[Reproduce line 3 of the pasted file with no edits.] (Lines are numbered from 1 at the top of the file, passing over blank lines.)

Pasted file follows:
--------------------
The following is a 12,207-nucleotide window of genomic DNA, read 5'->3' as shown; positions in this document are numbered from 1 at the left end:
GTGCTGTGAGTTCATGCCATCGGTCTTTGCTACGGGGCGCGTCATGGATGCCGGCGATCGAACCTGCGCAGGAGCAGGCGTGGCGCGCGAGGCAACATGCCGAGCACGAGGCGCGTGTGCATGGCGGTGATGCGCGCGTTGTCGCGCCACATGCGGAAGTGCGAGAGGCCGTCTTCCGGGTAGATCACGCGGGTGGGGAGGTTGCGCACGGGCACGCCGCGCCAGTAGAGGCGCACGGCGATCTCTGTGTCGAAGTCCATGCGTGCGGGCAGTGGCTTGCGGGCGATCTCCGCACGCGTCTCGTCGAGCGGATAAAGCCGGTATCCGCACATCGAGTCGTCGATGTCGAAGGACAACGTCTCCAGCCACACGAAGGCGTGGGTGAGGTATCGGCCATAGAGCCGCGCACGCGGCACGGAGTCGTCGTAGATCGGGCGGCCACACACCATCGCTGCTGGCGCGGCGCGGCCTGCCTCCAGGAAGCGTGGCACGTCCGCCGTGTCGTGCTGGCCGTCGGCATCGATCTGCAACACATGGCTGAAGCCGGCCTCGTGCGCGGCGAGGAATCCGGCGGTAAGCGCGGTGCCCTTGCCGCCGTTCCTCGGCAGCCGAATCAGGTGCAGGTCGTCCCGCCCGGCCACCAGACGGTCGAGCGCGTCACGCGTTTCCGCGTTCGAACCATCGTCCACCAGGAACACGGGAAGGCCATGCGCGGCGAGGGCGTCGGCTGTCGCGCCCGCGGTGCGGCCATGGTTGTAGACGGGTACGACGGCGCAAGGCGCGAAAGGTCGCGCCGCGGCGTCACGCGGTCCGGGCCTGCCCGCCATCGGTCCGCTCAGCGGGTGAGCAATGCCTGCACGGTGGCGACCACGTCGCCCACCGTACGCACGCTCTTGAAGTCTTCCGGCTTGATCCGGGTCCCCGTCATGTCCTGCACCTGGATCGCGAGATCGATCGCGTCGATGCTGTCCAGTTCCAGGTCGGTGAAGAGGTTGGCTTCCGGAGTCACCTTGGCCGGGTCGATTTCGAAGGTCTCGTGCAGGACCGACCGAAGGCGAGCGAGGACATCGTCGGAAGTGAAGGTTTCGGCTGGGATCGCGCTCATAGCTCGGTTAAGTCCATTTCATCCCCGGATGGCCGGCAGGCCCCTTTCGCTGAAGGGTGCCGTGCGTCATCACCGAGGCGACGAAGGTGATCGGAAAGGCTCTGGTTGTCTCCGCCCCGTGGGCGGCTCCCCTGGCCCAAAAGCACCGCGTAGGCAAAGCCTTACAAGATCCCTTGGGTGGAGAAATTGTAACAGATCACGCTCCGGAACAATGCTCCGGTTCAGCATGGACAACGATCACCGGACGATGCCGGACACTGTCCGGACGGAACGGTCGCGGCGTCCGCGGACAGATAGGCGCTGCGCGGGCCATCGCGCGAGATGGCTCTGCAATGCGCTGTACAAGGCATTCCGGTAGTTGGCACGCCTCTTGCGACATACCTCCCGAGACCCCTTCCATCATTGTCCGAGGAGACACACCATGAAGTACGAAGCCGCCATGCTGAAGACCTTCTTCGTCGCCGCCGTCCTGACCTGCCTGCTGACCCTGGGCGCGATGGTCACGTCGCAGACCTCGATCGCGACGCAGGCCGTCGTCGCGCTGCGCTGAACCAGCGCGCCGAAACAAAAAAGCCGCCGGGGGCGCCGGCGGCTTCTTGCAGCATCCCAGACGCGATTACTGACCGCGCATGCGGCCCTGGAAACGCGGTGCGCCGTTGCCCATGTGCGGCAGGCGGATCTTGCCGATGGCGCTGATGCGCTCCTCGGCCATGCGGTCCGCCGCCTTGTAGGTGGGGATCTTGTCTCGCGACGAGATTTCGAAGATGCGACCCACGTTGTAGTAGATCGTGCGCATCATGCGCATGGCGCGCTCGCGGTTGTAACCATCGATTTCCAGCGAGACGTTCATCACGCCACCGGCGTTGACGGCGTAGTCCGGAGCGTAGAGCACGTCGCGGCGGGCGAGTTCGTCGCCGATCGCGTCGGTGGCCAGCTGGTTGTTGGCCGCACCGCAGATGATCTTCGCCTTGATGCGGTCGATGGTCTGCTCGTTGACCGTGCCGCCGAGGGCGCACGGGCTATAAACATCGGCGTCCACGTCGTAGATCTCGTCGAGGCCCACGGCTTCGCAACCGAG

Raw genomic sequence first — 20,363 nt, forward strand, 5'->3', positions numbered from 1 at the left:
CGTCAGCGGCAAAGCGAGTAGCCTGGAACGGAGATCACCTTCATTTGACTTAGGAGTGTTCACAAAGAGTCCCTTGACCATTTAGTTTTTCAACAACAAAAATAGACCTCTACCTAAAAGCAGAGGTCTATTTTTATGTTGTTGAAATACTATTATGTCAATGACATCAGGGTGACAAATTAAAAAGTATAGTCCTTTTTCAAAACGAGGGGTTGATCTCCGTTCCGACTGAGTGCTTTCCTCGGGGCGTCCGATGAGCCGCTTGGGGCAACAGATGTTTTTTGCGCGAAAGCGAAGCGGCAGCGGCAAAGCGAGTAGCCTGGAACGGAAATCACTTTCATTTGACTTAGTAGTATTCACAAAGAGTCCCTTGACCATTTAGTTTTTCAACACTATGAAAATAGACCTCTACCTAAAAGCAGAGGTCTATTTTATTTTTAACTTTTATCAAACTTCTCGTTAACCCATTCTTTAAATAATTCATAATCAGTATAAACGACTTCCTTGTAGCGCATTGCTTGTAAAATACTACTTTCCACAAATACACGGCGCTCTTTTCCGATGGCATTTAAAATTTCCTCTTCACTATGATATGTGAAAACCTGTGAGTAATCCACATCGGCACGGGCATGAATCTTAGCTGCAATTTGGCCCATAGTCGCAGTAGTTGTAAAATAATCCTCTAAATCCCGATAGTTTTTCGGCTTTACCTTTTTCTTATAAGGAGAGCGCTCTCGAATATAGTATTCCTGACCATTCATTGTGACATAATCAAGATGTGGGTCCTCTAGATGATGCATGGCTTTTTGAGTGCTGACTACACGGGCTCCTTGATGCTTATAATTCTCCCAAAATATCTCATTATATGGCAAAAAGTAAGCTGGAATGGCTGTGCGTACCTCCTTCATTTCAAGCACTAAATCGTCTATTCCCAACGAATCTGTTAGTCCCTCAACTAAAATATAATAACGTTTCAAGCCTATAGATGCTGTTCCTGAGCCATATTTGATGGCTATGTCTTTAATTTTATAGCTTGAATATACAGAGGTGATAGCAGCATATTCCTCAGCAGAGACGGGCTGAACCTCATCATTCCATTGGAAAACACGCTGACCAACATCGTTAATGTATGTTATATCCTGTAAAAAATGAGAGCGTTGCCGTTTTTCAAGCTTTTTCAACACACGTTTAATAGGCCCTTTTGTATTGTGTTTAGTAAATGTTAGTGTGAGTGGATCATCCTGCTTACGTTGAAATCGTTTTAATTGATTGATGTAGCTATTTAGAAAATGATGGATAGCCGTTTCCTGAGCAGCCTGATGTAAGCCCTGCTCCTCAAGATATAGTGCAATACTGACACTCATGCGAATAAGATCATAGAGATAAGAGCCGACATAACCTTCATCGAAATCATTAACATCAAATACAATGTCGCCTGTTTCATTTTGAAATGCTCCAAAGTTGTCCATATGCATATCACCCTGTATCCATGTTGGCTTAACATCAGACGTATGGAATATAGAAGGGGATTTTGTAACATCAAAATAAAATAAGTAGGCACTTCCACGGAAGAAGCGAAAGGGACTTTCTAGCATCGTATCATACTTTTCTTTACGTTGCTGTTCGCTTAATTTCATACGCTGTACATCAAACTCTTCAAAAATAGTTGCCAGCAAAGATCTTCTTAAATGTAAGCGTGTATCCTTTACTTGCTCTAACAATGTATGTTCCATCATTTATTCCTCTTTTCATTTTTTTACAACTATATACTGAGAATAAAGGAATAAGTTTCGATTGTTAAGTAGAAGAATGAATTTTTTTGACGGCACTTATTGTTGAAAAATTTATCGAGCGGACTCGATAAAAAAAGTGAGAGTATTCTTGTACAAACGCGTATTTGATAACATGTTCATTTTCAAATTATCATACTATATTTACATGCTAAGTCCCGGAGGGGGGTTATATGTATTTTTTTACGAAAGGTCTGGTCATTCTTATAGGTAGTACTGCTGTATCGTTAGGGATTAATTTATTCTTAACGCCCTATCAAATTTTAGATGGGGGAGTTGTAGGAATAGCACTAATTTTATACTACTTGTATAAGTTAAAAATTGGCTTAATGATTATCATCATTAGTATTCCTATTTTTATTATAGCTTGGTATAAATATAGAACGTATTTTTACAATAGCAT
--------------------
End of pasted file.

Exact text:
Raw genomic sequence first — 20,363 nt, forward strand, 5'->3', positions numbered from 1 at the left: